June 9, 2013
(CNN) — A 29-year-old computer technician for a U.S. defense contractor leaked details of a top-secret American program that collects vast streams of phone and Internet data, American and British newspapers revealed Sunday.
“My sole motive is to inform the public as to that which is done in their name and that which is done against them,” the source, Edward Snowden, told Britain’s the Guardian, one of the papers that broke stories on the program last week.
The Washington Post also disclosed Sunday that Snowden was the source on its stories.
Snowden is a former technical assistant for the CIA and has been working at the National Security Agency, the U.S. electronic intelligence service, for the past four years, the newspaper reported. He said he walked away from a six-figure job in Hawaii for the computer consulting firm Booz Allen Hamilton and has holed up in a hotel in Hong Kong in preparation for the expected fallout from his disclosures.
“I’m willing to sacrifice all of that because I can’t in good conscience allow the U.S. government to destroy privacy, Internet freedom and basic liberties for people around the world with this massive surveillance machine they’re secretly building,” he said.
The Guardian reported Wednesday that Verizon Business Network Services had been ordered to hand over telephone records detailing the time, location and telephone numbers involved in domestic calls from April 25 to July 19. An order from a U.S. court that oversees U.S. surveillance efforts backed up the demand, the newspaper reported.
Thursday, the Guardian and the Post disclosed the existence of PRISM, a program they said allows NSA analysts to extract the details of customer activities — including “audio and video chats, photographs, e-mails, documents” and other materials — from computers at Microsoft, Google, Apple and other Internet firms.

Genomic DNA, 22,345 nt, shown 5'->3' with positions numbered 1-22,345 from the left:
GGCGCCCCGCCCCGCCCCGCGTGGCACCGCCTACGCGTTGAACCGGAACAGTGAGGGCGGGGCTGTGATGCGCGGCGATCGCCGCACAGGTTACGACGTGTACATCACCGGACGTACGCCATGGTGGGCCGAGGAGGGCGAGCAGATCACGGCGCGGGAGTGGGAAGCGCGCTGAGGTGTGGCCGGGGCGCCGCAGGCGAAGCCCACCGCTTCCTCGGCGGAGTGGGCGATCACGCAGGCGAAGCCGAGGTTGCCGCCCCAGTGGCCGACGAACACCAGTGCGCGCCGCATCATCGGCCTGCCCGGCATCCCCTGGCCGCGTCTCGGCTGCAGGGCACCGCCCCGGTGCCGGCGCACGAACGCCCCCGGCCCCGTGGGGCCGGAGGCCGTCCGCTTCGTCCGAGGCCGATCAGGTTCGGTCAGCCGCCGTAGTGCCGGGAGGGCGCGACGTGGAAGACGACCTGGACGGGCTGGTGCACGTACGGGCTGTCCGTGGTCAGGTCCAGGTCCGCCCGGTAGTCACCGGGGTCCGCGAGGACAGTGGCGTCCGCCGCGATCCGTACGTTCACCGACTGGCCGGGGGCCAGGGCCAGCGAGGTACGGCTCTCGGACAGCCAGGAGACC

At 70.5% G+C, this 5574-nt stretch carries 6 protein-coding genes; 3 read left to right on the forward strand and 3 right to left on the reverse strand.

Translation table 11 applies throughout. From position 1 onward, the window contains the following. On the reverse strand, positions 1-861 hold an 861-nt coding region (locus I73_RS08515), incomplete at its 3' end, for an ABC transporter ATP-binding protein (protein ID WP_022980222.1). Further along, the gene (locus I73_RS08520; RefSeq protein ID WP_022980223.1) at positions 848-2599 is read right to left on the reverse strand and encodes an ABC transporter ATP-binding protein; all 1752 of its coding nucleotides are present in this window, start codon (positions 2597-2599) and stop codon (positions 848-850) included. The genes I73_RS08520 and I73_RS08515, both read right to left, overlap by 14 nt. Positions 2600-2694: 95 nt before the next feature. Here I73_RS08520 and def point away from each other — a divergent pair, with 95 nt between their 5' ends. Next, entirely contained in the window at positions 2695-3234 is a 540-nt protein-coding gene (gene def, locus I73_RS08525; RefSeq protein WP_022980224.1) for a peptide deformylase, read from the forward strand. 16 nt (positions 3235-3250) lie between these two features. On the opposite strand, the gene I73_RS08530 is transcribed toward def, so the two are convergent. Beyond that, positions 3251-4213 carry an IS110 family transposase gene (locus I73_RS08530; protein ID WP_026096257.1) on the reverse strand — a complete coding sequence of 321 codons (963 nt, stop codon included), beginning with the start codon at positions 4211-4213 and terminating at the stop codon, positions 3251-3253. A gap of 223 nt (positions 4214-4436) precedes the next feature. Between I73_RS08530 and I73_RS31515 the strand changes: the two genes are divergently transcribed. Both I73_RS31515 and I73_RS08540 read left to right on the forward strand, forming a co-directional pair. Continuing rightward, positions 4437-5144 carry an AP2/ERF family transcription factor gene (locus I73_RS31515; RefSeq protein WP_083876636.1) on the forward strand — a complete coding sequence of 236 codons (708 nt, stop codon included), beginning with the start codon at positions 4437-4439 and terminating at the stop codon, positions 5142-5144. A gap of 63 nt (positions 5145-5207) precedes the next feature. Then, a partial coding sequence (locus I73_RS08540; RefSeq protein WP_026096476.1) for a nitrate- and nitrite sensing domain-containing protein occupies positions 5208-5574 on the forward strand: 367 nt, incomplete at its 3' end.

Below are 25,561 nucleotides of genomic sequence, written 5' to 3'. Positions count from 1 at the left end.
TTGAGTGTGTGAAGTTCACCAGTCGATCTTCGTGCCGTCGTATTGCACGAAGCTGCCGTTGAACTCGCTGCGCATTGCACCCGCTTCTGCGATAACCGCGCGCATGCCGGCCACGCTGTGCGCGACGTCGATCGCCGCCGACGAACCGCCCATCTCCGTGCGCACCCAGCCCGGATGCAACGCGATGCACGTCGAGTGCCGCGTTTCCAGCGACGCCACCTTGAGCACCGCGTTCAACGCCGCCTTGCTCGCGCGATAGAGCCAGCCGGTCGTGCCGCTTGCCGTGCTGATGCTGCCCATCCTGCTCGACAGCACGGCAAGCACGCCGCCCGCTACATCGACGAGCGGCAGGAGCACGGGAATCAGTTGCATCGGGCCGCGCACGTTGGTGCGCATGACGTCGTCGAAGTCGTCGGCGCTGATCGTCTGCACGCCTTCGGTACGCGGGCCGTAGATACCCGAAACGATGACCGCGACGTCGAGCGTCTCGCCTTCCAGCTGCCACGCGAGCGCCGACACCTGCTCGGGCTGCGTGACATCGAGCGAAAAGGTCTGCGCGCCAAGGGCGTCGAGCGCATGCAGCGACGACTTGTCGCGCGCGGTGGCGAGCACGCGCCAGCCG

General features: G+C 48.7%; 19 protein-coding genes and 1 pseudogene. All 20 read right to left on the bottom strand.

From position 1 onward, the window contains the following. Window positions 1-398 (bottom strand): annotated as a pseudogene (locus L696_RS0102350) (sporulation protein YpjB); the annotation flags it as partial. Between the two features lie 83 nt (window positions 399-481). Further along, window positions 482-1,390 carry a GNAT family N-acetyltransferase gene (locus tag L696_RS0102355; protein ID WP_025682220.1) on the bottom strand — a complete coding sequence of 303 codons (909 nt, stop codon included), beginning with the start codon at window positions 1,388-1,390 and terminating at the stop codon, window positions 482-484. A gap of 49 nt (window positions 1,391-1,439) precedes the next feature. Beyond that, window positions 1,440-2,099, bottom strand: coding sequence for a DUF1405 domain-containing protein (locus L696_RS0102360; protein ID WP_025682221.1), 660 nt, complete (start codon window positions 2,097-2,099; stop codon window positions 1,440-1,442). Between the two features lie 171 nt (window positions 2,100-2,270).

Snowden said the NSA’s reach poses “an existential threat to democracy.” He said he had hoped the Obama administration would end the programs once it took office in 2009, but instead, he said, President Barack Obama “advanced the very policies that I thought would be reined in.”
NSA develops Boundless Informant to track global intelligence: Report
Top-secret documents about the spy agency’s global surveillance, a copy of which was obtained by The Guardian, reveals that the tool, called “Boundless Informant,” details and even maps by country the information the NSA collects from computer and telephone networks.
“The tool allows users to select a country on a map and view the metadata volume and select details about the collections against that country,” an NSA factsheet on the program explained, the newspaper reported on Saturday.
The documents showed that the NSA, over a period of 30 days in March, collected a whooping trove of 97 billion pieces of intelligence from computer networks around the world. Of those, 3 billion came from the United States itself.
The top countries in terms of intelligence gathered from are Iran with more than 14 billion pieces of data collected; Pakistan with 13.5 billion; Jordan with 12.7 billion; Egypt with 7.6 billion and India with 6.3 billion.
According to one document, the spying tool is designed to give NSA officials answers to such questions as, “What type of coverage do we have on country X” in “near real-time by asking the SIGINT [signals intelligence] infrastructure.”
Other documents cited by The Guardian allegedly show that the NSA breaks down the collected data, and even collects IP addresses. The NSA denied the claims.
“NSA has consistently reported –- including to Congress –- that we do not have the ability to determine with certainty the identity or location of all communicants within a given communication. That remains the case,” the NSA said in a statement.
The revelation about the NSA’s global surveillance program comes on the heels of two other major leaks about the spy agency’s data mining of phone call and Internet records of millions of American citizens.
On Friday, President Barrack Obama defended the government’s vast data gathering program, describing it as a necessary tool to ward off terrorist attacks.
Obama said that while U.S. citizens are free to complain about the “big brother”-style surveillance, providing security is worth the “modest encroachments on privacy.”
Meanwhile, the new revelations have caused the White House and Congress to blame each other over how much responsibility each has for the data mining program.
While the Obama administration seeks to shift part of the blame on Congress for the surveillance program, lawmakers are not eager to accept it. Several quickly denied they had been kept apprised of the NSA’s intrusive measures.
The Justice Department and the FBI are likely to open a criminal investigation into the latest leaks of classified documents, law enforcement and security officials said.